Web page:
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In emergency medicine we hardly ever see people at their best. Accident victims are often brought to us wearing ragged and torn clothes, covered in blood, vomit, dirt and incontinence; eye make-up washed in tear streams and hair in a mess.
Emotional turmoil prevails where patients are conscious enough to communicate their distress and pain; where relatives are in attendance they too will add to the cacophony and our team will make it even worse. Armed with large pairs of scissors they will cut to ribbons any remaining clothes to expose the bits that need to be examined.
If this sounds like bedlam it’s much worse for paramedics at the roadside. Recently, for a variety of reasons and in the absence of anyone else, I was called on to attend the scene of a head-on collision between a large truck and a small hatchback. The car had crumpled into the engine compartment of the truck and, despite a large team of fire-service personnel, with every conceivable item of cutting equipment, the hatchback driver could not be disentangled from the wreckage.
Clambering into the car from the rear was entering a scene of chaos, with broken glass, blood, engine fluids and an unconscious, heavily soiled driver compressed between the remains of the driver’s seat and the undersurface of the dashboard and lorry grill, which were merged into one.
The route backwards out of the vehicle for the victim was blocked by his lower-limb injuries and entanglement in the pedals. Added to the difficulties were darkness and rain, with dismal wetness permeating the scene, despite the tarpaulins and lights erected by first responders.
Finding and securing an airway had been the problem the paramedic had called for assistance with, and, unlike the situation in our resus room where there is ample light, a wide array of equipment designed for this scenario and the support of expert anaesthetists, at the roadside it’s very different.
With insufficient access for intubation, a laryngeal mask seemed the best option and achieved the desired effect permitting ventilation, although this was only after the airway had been heavily soiled with blood and vomit. Obtaining intravenous access proved easier and permitted much-needed IV fluids – although it was clear that this resuscitation attempt was compromised from the start and unlikely to succeed.
Eventually, when most of the rear of the hatchback had been cut away along with the roof and doors, it became possible to remove the seat-squab supports to create a backward route for the driver to be extracted along with pieces of impaling metal from the car’s pedal box.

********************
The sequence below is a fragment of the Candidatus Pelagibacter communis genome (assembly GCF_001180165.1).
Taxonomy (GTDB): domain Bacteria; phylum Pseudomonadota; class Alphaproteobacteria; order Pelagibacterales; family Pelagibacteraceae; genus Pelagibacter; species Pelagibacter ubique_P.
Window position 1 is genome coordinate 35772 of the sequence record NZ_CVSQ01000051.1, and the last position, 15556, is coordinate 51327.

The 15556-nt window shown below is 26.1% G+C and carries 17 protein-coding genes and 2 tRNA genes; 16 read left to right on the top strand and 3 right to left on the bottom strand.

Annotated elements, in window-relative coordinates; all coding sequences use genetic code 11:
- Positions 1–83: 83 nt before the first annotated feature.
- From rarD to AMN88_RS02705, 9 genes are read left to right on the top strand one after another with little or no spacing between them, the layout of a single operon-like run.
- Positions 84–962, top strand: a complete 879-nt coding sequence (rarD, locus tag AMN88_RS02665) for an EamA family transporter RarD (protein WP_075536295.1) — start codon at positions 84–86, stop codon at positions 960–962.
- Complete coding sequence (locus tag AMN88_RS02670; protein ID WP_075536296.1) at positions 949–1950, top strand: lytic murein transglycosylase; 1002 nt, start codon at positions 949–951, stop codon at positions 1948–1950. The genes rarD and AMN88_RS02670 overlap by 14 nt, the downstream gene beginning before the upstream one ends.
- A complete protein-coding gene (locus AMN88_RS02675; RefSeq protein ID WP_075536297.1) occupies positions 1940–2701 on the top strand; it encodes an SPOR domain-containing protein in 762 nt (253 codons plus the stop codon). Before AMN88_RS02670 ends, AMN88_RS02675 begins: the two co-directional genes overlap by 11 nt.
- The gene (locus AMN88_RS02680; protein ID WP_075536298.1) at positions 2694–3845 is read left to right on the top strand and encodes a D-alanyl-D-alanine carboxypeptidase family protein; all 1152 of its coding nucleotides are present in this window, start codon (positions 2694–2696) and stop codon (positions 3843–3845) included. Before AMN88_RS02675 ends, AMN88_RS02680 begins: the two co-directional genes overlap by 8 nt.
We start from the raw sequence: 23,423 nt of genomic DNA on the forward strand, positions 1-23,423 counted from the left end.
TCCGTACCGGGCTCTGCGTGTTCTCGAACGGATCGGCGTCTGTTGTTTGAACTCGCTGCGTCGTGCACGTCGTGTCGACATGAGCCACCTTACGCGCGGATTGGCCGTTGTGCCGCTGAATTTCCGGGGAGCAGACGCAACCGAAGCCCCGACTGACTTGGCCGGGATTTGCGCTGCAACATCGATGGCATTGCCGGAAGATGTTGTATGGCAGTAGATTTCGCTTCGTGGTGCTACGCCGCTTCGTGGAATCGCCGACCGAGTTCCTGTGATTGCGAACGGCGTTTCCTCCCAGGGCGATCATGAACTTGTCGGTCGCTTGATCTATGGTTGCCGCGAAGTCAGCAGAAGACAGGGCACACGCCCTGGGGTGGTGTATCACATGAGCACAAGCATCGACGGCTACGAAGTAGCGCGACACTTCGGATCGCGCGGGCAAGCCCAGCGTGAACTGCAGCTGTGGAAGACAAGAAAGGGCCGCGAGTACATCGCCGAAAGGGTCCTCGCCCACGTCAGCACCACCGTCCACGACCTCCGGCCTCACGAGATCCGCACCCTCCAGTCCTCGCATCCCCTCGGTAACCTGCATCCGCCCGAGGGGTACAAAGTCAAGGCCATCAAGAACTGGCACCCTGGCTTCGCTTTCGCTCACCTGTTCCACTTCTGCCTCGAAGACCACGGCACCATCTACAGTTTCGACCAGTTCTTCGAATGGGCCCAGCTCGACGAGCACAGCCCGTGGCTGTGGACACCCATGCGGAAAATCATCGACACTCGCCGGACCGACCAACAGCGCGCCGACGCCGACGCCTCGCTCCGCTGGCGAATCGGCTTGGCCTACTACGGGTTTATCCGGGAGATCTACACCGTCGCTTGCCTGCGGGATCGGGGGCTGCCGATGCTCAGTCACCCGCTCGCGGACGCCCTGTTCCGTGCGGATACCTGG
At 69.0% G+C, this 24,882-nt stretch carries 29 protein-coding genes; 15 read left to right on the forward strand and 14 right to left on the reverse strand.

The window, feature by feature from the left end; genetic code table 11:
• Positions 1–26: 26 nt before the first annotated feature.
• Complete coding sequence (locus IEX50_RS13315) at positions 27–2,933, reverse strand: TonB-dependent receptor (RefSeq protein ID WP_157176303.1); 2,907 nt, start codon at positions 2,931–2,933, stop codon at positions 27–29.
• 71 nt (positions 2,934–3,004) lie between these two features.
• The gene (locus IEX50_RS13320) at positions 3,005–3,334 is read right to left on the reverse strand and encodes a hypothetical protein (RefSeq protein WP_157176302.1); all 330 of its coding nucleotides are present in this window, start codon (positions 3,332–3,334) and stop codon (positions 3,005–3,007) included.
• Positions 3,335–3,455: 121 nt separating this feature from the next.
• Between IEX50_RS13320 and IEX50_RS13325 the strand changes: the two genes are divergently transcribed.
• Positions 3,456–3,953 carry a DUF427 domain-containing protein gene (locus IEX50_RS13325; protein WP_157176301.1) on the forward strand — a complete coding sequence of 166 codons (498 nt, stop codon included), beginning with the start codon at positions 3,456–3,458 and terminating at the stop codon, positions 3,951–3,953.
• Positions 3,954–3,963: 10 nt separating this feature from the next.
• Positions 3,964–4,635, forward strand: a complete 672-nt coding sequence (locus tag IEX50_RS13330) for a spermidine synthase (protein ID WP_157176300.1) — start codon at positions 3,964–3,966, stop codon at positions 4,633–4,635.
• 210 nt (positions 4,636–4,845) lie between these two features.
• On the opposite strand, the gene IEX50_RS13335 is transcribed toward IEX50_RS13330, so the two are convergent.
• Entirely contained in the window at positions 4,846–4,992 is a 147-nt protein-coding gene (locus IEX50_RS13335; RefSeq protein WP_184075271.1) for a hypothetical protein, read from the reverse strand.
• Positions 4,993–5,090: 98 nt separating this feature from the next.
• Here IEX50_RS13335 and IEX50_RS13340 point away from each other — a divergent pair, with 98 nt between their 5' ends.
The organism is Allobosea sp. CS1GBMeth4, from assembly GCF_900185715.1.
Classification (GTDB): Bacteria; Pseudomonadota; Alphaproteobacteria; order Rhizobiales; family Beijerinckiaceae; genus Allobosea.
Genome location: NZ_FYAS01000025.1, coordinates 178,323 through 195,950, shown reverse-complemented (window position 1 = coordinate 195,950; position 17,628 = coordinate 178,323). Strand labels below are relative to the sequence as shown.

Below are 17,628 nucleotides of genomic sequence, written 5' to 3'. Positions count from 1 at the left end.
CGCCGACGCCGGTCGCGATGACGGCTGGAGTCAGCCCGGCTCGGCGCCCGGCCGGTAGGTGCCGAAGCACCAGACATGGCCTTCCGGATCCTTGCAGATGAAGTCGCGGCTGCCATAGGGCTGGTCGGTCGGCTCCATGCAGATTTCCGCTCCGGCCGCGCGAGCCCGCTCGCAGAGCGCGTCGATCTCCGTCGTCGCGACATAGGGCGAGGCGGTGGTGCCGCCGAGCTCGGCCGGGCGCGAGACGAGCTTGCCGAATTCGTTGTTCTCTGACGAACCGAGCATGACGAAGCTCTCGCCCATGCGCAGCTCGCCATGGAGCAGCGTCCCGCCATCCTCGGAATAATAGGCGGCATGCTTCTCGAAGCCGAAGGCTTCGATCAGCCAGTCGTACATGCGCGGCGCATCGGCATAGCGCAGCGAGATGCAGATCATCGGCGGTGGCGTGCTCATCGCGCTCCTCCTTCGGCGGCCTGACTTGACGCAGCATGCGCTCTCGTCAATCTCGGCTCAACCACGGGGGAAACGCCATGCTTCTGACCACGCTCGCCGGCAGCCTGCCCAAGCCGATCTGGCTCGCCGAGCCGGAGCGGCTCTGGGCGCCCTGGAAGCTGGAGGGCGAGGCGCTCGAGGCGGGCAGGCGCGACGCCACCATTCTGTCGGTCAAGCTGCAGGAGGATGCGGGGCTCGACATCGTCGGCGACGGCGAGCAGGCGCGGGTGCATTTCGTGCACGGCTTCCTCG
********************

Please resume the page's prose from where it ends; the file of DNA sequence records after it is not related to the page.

By the time we returned to the emergency department following a traumatic high-speed dash, and after handing over my victim to the in-house team, I visited the decontamination shower suite and found a familiar sight in the mirror – a ragged and soaking-wet individual, with torn clothes covered in blood, vomit and dirt clearly not looking his best.
Charles Lamb is an emergency medicine consultant. He writes under a pseudonym
Welcome to the world of Immediate Care; I had many such experiences in my 25 year career as a BASICS GP providing roadside care.
the motor car - what a marvel
I sincerely hope ( but somehow doubt ) that all those who are brave enough and skilled enough to work under such conditions are offered the support they might need ; thanks to you all.
This type of experience accelerated my switch from surgery and trauma to radiology.
Once again, as with my own patients, I find myself wondering what happened to this patient. Did he survive?
There was a time when I revelled in doing this sort of thing, though happily not too often. Then one day it was me being rescued, and things took on a different perspective, ever after. It was, in retrospect, interesting to see my colleagues, mostly friends, trying to work with the detached compassion necessary for optimal performance; even trying it myself and offering helpful hints about my treatment. But afterwards, even when fit to work again, I found the memory of pain and terror made me identify too closely with the injured patient to be able to perform adequately well, and I changed my career. I applaud Charles Lamb and those like him, who so obviously care enough to work in such conditions.
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